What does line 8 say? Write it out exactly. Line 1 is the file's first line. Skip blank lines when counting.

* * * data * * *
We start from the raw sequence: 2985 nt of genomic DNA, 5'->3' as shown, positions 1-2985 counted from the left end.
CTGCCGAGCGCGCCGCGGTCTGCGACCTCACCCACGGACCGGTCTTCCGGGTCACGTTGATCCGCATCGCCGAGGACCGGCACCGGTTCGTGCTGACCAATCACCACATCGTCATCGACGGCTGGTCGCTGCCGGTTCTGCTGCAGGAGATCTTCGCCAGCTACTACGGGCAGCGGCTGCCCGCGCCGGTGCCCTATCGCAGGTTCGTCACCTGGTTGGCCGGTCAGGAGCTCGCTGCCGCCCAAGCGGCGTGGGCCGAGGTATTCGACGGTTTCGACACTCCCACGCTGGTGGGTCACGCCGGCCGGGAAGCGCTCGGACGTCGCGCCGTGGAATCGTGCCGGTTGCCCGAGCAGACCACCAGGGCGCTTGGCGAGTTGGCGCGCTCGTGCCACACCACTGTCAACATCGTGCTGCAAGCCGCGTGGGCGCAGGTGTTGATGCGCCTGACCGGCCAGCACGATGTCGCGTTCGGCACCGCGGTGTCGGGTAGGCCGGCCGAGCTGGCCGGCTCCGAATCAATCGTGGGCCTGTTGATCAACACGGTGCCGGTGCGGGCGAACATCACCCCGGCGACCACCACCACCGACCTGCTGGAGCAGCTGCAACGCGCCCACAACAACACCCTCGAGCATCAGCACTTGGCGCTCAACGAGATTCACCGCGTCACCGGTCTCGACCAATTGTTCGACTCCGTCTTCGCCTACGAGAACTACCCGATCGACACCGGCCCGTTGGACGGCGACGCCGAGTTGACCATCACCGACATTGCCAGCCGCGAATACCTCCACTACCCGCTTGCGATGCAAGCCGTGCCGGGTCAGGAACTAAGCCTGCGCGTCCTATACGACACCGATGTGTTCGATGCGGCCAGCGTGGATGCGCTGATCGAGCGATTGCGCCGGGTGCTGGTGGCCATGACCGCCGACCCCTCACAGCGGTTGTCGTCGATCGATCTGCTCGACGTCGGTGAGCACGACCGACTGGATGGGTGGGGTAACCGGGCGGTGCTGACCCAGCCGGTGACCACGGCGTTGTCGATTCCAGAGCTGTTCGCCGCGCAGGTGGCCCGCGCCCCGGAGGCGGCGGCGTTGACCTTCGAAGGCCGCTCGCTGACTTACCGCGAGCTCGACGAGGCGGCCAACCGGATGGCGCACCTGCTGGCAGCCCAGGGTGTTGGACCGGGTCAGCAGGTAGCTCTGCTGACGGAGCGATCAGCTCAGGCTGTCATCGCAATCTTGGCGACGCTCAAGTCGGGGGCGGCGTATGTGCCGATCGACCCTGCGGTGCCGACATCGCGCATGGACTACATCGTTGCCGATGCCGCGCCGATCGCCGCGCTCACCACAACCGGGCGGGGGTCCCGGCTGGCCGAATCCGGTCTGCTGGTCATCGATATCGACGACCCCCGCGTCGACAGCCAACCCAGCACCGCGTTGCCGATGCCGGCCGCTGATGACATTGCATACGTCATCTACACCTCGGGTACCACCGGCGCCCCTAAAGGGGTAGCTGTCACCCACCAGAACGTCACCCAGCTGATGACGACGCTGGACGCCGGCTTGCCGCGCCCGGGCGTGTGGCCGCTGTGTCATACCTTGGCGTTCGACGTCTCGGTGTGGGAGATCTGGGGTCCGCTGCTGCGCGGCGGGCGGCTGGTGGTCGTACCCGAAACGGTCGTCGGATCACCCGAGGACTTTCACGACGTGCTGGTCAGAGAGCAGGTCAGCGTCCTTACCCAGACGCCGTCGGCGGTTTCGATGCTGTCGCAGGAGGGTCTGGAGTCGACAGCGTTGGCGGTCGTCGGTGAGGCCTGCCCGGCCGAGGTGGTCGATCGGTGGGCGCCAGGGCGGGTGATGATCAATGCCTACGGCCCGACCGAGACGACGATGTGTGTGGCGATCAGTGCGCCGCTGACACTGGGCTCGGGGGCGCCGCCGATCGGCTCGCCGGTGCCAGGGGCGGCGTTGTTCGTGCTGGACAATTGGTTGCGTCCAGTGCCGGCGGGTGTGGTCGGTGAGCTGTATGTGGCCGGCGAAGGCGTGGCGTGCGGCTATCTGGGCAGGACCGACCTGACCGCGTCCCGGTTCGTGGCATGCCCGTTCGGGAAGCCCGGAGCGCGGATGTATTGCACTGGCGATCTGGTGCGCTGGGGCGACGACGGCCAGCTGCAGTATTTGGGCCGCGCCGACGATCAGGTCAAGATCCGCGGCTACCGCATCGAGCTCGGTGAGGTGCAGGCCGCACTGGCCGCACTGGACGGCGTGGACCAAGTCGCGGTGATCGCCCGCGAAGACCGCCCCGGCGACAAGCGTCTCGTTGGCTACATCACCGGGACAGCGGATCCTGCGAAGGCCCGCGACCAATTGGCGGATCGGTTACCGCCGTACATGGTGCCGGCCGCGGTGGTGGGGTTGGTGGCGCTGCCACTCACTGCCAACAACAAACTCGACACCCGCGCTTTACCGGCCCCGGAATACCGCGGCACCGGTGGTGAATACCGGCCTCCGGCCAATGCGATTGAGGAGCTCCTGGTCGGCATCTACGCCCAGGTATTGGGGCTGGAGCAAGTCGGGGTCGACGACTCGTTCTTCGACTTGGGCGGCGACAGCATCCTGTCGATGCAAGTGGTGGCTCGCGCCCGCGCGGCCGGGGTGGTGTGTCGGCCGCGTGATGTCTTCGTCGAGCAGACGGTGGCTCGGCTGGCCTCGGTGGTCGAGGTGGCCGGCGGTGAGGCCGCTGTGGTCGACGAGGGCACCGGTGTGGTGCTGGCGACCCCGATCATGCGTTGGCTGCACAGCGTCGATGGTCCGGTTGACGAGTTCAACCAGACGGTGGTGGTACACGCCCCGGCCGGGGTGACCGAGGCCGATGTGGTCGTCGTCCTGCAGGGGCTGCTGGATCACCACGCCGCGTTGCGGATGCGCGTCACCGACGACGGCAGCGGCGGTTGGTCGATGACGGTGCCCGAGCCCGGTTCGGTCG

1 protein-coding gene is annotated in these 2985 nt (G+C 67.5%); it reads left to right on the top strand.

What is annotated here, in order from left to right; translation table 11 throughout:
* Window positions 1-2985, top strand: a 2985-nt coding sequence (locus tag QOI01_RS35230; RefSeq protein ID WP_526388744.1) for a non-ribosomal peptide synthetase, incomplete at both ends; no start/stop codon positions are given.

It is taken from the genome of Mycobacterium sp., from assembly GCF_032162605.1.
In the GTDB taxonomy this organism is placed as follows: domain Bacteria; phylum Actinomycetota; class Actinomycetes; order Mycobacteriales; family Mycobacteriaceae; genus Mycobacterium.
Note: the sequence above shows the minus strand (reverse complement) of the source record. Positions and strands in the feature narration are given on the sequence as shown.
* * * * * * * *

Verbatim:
Note: the sequence above shows the minus strand (reverse complement) of the source record. Positions and strands in the feature narration are given on the sequence as shown.